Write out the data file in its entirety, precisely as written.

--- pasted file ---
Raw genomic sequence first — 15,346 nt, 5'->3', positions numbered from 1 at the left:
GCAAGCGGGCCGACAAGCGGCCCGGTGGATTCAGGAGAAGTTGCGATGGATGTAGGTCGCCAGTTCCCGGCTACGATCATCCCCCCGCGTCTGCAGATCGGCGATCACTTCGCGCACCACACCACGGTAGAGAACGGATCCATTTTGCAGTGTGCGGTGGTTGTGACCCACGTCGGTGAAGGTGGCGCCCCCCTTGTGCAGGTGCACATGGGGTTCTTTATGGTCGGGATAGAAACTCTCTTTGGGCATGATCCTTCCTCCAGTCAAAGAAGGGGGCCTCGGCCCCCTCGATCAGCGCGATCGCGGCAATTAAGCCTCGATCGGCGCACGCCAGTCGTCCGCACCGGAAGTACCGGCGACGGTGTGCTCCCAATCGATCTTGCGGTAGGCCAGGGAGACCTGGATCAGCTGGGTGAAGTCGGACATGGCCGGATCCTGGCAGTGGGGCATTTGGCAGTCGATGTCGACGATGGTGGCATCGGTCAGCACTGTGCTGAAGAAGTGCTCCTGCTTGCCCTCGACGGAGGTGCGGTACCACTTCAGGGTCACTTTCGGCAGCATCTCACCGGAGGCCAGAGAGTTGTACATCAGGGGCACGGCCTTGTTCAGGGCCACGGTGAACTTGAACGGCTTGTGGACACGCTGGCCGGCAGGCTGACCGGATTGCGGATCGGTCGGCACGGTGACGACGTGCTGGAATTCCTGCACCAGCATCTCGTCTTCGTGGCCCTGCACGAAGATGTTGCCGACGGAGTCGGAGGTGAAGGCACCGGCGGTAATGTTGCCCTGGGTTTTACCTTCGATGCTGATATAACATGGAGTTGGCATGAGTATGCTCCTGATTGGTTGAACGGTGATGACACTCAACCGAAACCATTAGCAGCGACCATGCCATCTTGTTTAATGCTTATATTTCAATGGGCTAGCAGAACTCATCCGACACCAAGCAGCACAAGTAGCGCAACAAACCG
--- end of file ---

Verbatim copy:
Raw genomic sequence first — 15,346 nt, 5'->3', positions numbered from 1 at the left:
GCAAGCGGGCCGACAAGCGGCCCGGTGGATTCAGGAGAAGTTGCGATGGATGTAGGTCGCCAGTTCCCGGCTACGATCATCCCCCCGCGTCTGCAGATCGGCGATCACTTCGCGCACCACACCACGGTAGAGAACGGATCCATTTTGCAGTGTGCGGTGGTTGTGACCCACGTCGGTGAAGGTGGCGCCCCCCTTGTGCAGGTGCACATGGGGTTCTTTATGGTCGGGATAGAAACTCTCTTTGGGCATGATCCTTCCTCCAGTCAAAGAAGGGGGCCTCGGCCCCCTCGATCAGCGCGATCGCGGCAATTAAGCCTCGATCGGCGCACGCCAGTCGTCCGCACCGGAAGTACCGGCGACGGTGTGCTCCCAATCGATCTTGCGGTAGGCCAGGGAGACCTGGATCAGCTGGGTGAAGTCGGACATGGCCGGATCCTGGCAGTGGGGCATTTGGCAGTCGATGTCGACGATGGTGGCATCGGTCAGCACTGTGCTGAAGAAGTGCTCCTGCTTGCCCTCGACGGAGGTGCGGTACCACTTCAGGGTCACTTTCGGCAGCATCTCACCGGAGGCCAGAGAGTTGTACATCAGGGGCACGGCCTTGTTCAGGGCCACGGTGAACTTGAACGGCTTGTGGACACGCTGGCCGGCAGGCTGACCGGATTGCGGATCGGTCGGCACGGTGACGACGTGCTGGAATTCCTGCACCAGCATCTCGTCTTCGTGGCCCTGCACGAAGATGTTGCCGACGGAGTCGGAGGTGAAGGCACCGGCGGTAATGTTGCCCTGGGTTTTACCTTCGATGCTGATATAACATGGAGTTGGCATGAGTATGCTCCTGATTGGTTGAACGGTGATGACACTCAACCGAAACCATTAGCAGCGACCATGCCATCTTGTTTAATGCTTATATTTCAATGGGCTAGCAGAACTCATCCGACACCAAGCAGCACAAGTAGCGCAACAAACCG